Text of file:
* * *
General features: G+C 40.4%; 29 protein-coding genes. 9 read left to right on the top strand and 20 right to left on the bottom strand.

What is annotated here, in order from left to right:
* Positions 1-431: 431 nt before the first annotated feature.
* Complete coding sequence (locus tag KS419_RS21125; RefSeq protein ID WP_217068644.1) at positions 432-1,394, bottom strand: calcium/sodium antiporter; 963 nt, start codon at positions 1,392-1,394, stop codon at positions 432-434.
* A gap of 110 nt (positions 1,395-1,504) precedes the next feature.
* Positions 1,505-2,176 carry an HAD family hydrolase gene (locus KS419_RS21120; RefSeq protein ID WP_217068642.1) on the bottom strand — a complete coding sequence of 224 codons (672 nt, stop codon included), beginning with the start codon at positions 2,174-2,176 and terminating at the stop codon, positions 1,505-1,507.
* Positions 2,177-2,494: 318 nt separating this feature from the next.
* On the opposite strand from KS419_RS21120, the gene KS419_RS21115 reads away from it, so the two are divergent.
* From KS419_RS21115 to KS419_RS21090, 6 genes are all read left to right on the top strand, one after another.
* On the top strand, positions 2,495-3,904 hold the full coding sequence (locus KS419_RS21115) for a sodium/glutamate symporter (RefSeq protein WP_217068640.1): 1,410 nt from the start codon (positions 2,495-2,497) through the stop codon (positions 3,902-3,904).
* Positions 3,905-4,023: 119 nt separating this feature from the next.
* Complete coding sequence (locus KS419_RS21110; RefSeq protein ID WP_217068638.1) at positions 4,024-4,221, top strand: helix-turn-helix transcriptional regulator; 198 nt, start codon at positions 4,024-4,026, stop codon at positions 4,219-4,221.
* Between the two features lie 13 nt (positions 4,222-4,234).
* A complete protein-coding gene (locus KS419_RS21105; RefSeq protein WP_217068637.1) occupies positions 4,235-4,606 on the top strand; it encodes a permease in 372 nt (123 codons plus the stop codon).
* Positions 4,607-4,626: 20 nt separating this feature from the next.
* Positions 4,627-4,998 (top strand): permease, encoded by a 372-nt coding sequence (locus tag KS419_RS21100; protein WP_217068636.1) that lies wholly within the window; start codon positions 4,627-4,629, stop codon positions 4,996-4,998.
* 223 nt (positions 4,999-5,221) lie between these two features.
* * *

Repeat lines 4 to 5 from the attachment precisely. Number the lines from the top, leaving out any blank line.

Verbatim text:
* Complete coding sequence (locus tag KS419_RS21125; RefSeq protein ID WP_217068644.1) at positions 432-1,394, bottom strand: calcium/sodium antiporter; 963 nt, start codon at positions 1,392-1,394, stop codon at positions 432-434.
* A gap of 110 nt (positions 1,395-1,504) precedes the next feature.